The protest of Planned Parenthood clinics has been going on nationwide after videos surfaced about the organization selling fetal tissues and organs for medical testing.
Police estimate about 100 people showed up in Oklahoma City on Saturday to protest a clinic there, and about 150 people protested in Tulsa.
The protestors don't support federal funding of Planned Parenthood, while supporters say Planned Parenthood provides needed healthcare services.
While there was a differing of opinions on Saturday in Oklahoma, everything stayed pretty calm.
Tulsa police kept watch as protesters lined South Peoria in opposition to the organization.
“We're just out here, protesting Planned Parenthood, particularly them selling little baby parts,” George Lewis said. “They're just doing things that we believe the mainstream American is not in favor of."
The protest was a part of a national initiative in more than 300 cities across the country.
"I wasn't planning on doing this, but I got educated through videos and some other means, and boy, I realized we need to do something about this.”
Honks and cheers could be heard as cars passed by the display in front of the Tulsa clinic.
Some were in support and some were in disagreement.
Protestors say they don't want their tax dollars going to an organization that performs abortions, while supporters say that's not all the clinic is about.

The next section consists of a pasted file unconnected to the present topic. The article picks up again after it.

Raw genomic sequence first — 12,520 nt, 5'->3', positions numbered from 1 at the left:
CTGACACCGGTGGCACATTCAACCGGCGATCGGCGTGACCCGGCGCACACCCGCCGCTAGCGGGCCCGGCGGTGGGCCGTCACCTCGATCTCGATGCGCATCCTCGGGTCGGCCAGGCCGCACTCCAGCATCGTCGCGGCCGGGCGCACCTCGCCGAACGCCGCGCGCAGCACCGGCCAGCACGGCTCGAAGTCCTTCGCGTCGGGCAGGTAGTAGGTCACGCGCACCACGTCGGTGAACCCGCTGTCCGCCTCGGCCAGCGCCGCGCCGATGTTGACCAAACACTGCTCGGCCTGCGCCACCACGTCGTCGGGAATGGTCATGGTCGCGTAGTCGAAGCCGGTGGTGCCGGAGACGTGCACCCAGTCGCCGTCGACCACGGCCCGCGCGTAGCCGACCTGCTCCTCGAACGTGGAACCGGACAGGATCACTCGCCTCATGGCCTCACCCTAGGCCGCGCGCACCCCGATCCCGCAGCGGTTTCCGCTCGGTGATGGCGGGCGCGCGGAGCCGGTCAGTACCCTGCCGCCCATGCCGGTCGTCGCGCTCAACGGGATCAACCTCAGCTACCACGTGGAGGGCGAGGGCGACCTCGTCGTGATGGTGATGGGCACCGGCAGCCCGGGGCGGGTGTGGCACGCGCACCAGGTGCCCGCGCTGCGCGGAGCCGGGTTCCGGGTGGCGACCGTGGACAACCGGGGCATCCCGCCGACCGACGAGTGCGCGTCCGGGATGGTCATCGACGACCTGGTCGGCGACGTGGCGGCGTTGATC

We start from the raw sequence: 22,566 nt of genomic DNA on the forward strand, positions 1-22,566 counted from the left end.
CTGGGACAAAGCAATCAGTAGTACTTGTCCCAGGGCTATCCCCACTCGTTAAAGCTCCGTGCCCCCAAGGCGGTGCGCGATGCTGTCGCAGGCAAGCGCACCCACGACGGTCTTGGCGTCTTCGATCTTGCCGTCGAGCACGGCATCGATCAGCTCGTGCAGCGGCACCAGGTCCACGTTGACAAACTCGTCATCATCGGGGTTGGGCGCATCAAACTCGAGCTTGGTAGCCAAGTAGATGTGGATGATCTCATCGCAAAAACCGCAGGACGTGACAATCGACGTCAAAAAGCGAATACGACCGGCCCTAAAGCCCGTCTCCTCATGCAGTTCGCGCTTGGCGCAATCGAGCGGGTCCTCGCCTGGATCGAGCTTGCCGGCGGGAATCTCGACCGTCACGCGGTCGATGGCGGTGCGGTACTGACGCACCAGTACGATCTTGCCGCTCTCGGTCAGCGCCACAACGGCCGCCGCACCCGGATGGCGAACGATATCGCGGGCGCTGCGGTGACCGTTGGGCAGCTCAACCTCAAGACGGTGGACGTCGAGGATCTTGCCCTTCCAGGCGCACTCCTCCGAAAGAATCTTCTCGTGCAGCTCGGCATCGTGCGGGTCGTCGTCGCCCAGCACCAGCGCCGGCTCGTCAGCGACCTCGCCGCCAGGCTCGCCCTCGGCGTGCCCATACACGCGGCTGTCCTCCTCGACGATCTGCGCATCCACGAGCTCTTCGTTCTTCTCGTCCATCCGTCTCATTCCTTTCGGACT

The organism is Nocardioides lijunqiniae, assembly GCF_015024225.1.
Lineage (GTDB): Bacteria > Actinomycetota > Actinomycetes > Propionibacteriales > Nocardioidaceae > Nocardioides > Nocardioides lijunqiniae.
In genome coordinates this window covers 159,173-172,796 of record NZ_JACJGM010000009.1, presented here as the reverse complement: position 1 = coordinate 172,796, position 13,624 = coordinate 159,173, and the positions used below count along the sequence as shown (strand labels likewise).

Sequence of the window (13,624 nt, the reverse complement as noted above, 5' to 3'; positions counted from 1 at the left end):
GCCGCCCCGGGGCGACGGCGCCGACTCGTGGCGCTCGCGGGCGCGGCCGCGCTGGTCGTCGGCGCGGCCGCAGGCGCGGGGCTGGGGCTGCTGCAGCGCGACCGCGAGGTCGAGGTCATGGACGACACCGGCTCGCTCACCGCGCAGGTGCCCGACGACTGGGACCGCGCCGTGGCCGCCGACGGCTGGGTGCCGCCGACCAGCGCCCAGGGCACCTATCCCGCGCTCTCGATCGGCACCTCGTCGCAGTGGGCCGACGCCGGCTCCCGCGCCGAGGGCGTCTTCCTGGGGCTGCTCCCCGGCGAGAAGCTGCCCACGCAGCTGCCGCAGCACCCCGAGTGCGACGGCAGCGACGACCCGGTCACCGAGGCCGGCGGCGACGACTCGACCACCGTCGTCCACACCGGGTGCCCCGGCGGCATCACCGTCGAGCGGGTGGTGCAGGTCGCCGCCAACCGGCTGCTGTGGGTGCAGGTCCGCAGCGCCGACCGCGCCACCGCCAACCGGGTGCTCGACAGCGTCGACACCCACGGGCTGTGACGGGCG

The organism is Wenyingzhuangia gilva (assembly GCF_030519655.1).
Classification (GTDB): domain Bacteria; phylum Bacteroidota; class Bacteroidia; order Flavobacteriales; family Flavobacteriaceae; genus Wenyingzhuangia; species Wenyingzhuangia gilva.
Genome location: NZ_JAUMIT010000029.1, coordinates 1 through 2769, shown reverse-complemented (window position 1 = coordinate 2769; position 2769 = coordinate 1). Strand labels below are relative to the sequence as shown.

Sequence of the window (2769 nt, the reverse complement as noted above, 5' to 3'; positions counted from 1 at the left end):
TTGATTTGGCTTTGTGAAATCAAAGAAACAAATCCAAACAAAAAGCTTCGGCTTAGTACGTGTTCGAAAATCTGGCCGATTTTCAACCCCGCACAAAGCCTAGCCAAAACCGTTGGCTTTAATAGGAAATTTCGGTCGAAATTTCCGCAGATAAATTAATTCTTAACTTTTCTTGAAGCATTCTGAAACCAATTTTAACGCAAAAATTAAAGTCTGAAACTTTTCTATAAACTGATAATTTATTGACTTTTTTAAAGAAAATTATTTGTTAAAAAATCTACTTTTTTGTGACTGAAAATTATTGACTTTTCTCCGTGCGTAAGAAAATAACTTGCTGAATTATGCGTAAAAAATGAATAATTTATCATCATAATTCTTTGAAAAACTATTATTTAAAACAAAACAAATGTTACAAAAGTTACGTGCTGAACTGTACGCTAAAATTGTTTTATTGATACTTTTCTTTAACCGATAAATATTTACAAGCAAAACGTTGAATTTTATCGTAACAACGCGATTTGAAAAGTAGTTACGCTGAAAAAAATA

"Everybody's been really well behaved, people have been pretty nice,” PPH supporter Erin Rose Briggs said. “We've had some people come over and talk to us and obviously we have different viewpoints, but we've had some really great conversations today."
Rose and her six friends live nearby and they appreciate the services the clinic provides.
It is an issue she said they felt compelled to come out and support.
“Abortion services are 3 percent of all the services that they provide,” Rose said. “ And 97 percent is all kinds of other services to low-income families, college students who aren't covered under their parents’ health insurance."
It's an issue both sides agree to disagree on, even as some conversations get heated.
An example of the First Amendement in full force.